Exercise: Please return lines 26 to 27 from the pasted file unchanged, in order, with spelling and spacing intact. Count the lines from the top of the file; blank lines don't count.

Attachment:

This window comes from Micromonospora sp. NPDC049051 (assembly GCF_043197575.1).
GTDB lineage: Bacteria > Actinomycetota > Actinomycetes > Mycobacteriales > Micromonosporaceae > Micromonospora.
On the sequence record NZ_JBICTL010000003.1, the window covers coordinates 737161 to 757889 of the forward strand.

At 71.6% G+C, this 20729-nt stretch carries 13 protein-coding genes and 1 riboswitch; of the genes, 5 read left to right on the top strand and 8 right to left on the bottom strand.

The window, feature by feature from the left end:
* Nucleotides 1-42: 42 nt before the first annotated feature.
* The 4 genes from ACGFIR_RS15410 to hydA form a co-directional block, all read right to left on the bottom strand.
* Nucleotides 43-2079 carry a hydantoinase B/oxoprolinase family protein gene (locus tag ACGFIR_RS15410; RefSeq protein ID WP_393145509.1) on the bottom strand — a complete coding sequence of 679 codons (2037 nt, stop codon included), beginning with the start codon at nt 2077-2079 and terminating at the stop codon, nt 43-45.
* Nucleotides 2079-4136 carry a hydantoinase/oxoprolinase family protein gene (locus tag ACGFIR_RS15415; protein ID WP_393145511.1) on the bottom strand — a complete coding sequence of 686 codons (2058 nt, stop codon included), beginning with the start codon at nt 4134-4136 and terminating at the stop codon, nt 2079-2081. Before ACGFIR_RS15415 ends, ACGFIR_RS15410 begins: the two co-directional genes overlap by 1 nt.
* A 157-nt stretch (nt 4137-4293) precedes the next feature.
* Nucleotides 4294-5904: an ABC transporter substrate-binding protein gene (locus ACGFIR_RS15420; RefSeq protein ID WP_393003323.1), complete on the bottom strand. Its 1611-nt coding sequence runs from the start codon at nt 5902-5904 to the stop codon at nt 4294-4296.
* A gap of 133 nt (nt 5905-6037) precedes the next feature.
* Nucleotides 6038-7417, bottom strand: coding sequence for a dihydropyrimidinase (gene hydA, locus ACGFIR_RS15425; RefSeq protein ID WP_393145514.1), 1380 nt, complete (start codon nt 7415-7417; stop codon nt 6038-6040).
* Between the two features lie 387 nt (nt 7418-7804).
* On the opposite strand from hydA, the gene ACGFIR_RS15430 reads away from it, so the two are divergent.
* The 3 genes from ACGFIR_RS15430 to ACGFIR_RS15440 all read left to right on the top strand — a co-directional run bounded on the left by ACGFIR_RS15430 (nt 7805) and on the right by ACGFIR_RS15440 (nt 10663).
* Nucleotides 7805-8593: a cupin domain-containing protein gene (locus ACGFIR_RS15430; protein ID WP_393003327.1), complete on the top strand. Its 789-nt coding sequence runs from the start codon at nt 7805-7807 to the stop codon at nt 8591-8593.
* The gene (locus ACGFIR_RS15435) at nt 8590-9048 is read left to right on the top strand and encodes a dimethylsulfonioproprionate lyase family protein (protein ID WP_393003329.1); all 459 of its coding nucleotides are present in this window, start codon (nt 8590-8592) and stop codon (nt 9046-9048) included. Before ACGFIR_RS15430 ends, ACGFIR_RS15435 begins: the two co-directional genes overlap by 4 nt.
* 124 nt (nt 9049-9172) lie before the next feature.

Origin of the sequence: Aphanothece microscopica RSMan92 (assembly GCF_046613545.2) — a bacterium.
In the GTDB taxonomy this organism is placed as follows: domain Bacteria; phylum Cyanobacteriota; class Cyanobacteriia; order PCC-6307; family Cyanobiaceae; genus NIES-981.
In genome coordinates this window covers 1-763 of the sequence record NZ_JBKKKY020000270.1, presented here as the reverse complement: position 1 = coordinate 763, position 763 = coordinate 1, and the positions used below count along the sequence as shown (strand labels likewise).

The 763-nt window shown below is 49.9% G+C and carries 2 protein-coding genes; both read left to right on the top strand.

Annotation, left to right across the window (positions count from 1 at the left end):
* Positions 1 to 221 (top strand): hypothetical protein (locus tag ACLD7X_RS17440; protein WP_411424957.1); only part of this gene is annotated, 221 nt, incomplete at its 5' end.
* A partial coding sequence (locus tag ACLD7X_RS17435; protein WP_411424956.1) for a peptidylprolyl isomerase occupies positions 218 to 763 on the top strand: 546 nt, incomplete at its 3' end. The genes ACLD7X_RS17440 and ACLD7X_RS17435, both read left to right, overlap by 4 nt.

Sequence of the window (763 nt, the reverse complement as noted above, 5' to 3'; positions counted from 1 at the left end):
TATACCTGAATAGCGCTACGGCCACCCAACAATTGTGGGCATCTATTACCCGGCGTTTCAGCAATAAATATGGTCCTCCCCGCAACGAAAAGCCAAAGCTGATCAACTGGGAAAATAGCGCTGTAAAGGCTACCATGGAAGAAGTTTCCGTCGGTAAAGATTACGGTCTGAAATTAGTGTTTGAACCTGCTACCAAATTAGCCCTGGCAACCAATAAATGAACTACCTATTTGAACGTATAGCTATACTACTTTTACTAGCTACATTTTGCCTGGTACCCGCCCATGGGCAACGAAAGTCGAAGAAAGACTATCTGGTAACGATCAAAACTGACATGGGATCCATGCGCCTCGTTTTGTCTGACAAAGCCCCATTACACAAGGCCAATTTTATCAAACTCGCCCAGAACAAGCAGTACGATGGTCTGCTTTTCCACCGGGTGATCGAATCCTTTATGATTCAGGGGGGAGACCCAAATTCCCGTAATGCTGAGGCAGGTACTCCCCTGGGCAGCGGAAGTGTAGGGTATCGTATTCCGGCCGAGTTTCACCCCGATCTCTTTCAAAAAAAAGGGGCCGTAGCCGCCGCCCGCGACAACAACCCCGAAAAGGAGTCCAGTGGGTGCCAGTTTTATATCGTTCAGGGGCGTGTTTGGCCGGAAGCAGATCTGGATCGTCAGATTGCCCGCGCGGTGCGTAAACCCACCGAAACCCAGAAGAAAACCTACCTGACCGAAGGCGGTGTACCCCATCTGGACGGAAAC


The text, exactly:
* A partial coding sequence (locus tag ACLD7X_RS17435; protein WP_411424956.1) for a peptidylprolyl isomerase occupies positions 218 to 763 on the top strand: 546 nt, incomplete at its 3' end. The genes ACLD7X_RS17440 and ACLD7X_RS17435, both read left to right, overlap by 4 nt.

Sequence of the window (763 nt, the reverse complement as noted above, 5' to 3'; positions counted from 1 at the left end):